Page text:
We completed the crossing two days ago when we pulled into Meadowlark RV Park in the Newport area. We had covered 3,186.4 miles (who’s counting) stayed in two BLM sites, two highway rest areas two Elks Lodge parking lots and two campgrounds, for three nights. We were glad to get off the road and just sit for a bit. We didn’t even go into Newport that first day. We did go in on Wednesday and toured Chateau sur Mer. It is one of the earliest homes and one that was built, and rebuilt, for year round use. It was lived in by members of the original family until 1966, that’s two years AFTER I graduated from Brown.
We have set up camp in West Warwick Elks Lodge 1697 for the weekend. We will be dry camping, but since we don’t expect to spend a lot of time on the coach it should not be a problem. None of the people who thought they might find a way for us to stay nearer campus could get past the liability of our being “alone” in some parking lot. Don’t tell the Elks, please.
It is hard to realize that it has been 50 years since I left the Brown Campus with my diploma and prepared to marry Carol. It feels like last week, until I look at our “children” and grandchildren. I doubt that if I had thought about this day back then I would have had any idea I would have been a life insurance salesman and then a financial planner for all those years. I wonder if there even was such a thing as a financial planner when I graduated. I’m sure I would not have envisioned myself and Carol living for extended periods of time in a motorhome, again if there was such a thing. Yet in so many ways Brown prepared me for all the changes I’ve been through. I learned self reliance, I learned how to acquire knowledge when needed and apply it to issues I wanted to resolve and I learned that I am capable of doing what it takes to accomplish my goals. I think I also learned that it is important to have joy in the process.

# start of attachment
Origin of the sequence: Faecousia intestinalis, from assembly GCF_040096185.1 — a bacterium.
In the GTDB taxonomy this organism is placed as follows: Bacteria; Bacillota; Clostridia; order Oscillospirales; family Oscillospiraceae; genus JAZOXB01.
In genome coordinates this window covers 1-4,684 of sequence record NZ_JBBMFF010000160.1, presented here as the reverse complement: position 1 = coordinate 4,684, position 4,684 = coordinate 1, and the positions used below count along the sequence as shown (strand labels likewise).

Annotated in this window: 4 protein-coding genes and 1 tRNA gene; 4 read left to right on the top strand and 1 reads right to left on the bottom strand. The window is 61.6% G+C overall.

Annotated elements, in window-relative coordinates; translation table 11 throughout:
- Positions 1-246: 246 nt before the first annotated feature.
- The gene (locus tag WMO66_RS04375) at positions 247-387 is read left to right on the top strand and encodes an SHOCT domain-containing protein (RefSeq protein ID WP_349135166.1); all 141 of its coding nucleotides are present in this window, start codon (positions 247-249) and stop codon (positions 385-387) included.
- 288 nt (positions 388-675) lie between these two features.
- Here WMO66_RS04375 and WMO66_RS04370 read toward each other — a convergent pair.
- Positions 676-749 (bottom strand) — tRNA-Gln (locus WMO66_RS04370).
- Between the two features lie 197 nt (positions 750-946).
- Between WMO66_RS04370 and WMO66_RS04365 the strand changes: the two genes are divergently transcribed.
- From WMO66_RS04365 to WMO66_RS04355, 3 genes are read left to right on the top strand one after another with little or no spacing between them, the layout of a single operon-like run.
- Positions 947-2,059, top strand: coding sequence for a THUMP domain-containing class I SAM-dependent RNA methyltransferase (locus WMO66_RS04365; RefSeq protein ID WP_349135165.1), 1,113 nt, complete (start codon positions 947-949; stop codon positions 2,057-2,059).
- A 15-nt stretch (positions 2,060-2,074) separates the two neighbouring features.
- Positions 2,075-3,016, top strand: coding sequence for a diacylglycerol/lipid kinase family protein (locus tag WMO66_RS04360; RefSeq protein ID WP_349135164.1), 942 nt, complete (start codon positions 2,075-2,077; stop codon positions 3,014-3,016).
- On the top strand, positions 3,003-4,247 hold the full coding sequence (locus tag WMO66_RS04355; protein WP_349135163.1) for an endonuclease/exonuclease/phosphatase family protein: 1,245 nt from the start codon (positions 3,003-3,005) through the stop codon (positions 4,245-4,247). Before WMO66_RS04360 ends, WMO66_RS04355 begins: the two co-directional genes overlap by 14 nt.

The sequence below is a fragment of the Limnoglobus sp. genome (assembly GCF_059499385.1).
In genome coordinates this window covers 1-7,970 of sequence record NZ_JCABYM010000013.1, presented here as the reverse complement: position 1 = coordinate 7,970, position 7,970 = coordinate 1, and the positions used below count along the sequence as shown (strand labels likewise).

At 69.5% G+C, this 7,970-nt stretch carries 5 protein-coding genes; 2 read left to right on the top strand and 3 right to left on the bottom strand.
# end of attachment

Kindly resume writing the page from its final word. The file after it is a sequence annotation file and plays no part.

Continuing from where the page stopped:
I never worked for the sake of work. I liked my clients, even the difficult ones. And I found pleasure in helping them see a way to their goals, even if they had to modify their goals to fit within their means (always the hardest part of the work). I worked as hard as I needed to have the time I needed to be with family, community and friends. Those were always a higher priority for me than building my practice. It wasn’t until I retired and sold my practice that I realized how much the responsibility for the plans of others had sat on my shoulders. I did not worry about the ones who had enough to live comfortably, I did worry about Florence and others like her who had found their way onto my “book” with minimal assets and little income. These were the clients we were advised to get rid of as there was no way to make any money and they demanded as much or more time as well paying clients. I never was able to do that. I still wonder about a few of them from time to time although it seems unlikely that they are alive anymore.
Now I have time to spend time with family and they are spread across the country. Our friends spend time in places as far spread as Nova Scotia, Florida (of course), Arizona and California. the only way to stay in contact beyond these blog posts and phone calls is to visit them as we move around the country. I have mostly left community behind. That does not always feel good. Taking an active, leading role in the life of our Federation and our Temple was very fulfilling and gave added meaning to my life. I still care, but there is wonderful younger leadership doing what I have done and they really don’t need the hand of the past trying to tell them how we did it. I tried being active in the RV community, but somehow the needs did not seem as pressing and there are plenty of others who really get in to it.
Well, I have rambled way off my usual kind of post. We met the Londons, for dinner last night as a sort of appetizer to the coming three days. Looking forward to meeting the others in attendance and renewing or creating new friendships before we part on Sunday. This post is reflective of the mood I am in.